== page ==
Can anyone receive treatment?
Although a non-invasive form of treatment, Chinese cupping is not recommended for pregnant or menstruating women. Patients that have bone fractures or muscle spasms also cannot be given treatments. Further, in case of patients that have a form of cancer that is spreading from one part of the body to the other, cupping is not advised. If the patient suffers from a condition because of which he/she bleeds easily or if he/she has high fever with convulsions, the therapist may refrain from providing treatment. There are certain areas of the body where cupping must not be used such as an artery, ulcer, pulse points or any part where there is evidence of deep vein thrombosis. Since cupping treatments are usually performed on the soft tissues such as the fleshy parts of the body, therapists might not provide treatment to very thin patients. It is also not viable for very obese patients.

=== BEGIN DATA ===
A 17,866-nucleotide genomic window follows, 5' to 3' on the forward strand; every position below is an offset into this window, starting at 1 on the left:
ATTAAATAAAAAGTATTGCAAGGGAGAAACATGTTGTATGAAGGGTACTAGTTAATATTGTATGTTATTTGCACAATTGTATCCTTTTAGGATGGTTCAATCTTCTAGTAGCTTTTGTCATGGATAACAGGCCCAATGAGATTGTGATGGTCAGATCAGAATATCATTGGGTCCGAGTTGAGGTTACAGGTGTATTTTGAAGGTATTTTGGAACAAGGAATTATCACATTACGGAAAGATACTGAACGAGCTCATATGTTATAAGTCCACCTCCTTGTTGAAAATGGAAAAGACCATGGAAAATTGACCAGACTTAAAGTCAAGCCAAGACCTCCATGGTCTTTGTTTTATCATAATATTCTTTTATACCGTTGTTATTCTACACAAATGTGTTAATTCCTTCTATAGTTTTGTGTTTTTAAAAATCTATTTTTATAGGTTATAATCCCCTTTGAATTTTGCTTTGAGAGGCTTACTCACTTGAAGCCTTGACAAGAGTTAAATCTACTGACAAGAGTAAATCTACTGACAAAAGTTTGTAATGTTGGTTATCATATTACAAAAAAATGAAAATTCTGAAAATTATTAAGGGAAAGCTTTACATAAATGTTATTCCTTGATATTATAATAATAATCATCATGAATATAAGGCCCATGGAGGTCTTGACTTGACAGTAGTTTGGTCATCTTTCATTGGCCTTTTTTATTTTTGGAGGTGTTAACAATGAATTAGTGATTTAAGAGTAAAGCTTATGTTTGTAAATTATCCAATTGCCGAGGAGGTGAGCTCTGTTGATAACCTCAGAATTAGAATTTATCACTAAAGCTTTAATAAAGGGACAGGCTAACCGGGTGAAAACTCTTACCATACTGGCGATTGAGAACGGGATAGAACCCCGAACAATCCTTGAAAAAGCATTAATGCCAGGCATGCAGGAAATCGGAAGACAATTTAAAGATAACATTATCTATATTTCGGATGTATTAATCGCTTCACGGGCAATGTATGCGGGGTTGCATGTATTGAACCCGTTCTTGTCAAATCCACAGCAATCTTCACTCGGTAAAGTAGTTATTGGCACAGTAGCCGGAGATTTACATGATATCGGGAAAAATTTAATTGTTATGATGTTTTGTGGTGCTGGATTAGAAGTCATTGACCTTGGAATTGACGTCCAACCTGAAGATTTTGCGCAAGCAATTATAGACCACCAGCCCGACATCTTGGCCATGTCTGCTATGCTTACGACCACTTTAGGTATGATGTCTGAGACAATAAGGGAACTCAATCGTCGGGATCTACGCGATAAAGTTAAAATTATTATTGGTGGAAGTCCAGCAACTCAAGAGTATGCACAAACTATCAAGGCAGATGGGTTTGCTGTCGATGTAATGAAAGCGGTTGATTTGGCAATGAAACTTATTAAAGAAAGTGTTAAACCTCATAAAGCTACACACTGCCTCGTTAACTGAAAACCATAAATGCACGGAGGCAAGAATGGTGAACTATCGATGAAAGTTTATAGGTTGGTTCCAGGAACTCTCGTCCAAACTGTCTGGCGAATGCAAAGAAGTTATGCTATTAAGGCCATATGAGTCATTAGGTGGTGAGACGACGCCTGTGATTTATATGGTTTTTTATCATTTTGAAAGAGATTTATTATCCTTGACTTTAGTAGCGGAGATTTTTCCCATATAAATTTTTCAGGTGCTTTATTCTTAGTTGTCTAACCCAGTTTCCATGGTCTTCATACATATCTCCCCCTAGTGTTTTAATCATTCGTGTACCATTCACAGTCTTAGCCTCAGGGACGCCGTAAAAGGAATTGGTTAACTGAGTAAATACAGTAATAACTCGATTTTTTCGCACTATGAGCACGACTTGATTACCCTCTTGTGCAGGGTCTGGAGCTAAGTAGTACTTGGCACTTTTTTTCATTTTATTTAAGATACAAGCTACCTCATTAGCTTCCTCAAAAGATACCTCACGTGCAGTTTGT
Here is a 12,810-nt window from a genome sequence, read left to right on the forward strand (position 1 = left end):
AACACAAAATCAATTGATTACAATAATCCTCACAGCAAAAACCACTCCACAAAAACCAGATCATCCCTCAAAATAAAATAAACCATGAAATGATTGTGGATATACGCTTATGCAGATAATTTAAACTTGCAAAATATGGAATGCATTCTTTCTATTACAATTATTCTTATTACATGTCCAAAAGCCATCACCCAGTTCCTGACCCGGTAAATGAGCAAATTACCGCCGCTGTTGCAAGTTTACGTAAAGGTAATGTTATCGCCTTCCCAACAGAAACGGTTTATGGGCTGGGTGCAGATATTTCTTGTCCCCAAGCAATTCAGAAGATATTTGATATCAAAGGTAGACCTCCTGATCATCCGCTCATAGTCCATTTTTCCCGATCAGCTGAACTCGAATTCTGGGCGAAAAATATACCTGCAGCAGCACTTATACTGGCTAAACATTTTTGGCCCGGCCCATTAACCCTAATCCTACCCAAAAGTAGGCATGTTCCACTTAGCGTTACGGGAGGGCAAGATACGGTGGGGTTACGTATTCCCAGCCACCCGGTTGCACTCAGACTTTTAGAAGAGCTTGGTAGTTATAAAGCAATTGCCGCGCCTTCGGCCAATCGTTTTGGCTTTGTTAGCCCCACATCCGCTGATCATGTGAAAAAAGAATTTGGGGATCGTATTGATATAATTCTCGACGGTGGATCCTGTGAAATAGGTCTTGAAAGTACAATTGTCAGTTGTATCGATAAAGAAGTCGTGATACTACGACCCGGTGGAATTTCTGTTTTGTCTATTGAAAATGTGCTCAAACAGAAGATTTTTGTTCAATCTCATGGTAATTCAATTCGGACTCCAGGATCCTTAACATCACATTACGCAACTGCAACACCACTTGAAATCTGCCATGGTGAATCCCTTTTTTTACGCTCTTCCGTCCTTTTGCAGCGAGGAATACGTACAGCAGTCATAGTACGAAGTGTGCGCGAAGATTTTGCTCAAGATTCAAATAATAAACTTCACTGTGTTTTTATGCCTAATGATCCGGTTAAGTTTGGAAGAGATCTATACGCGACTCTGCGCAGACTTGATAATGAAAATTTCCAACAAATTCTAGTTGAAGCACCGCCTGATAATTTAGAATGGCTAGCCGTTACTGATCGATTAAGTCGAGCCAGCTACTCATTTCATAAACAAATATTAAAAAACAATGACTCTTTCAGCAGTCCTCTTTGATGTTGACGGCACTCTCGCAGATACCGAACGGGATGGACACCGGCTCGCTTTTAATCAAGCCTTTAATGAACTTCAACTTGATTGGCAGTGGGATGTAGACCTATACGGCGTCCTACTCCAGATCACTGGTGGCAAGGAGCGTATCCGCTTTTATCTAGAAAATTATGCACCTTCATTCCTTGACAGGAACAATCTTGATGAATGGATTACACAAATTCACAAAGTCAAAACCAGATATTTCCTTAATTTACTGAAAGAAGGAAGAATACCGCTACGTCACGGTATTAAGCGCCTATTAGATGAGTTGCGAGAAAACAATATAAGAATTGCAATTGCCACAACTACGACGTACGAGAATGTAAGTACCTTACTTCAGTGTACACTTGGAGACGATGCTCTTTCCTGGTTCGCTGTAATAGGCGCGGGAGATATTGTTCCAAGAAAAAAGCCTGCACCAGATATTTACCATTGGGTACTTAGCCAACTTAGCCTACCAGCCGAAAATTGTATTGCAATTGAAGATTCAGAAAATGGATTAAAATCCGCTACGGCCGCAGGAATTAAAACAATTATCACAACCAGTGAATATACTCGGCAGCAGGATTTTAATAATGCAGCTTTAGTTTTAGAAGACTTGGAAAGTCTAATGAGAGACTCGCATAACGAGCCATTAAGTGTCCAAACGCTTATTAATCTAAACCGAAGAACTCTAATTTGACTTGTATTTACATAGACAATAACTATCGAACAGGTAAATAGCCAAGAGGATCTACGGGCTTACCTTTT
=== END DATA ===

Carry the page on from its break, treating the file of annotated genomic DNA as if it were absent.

Patients usually do not experience any serious side-effects except for some minor discomfort, circular bruises, swelling or slight burning. These effects are generally not painful and disappear in a few days and leave no lasting impressions. In rare cases, the patient might develop a skin infection. More on the Side Effects of Chinese Cupping Therapy.
Although cupping therapy has been used in many cultures over thousands of years, modern medicine is still skeptic about its effectiveness. Research into this form of healing is a yet inconclusive and patients are advised to use it only as a supplement to more reliable forms of treatment such as medicines and when needed surgery.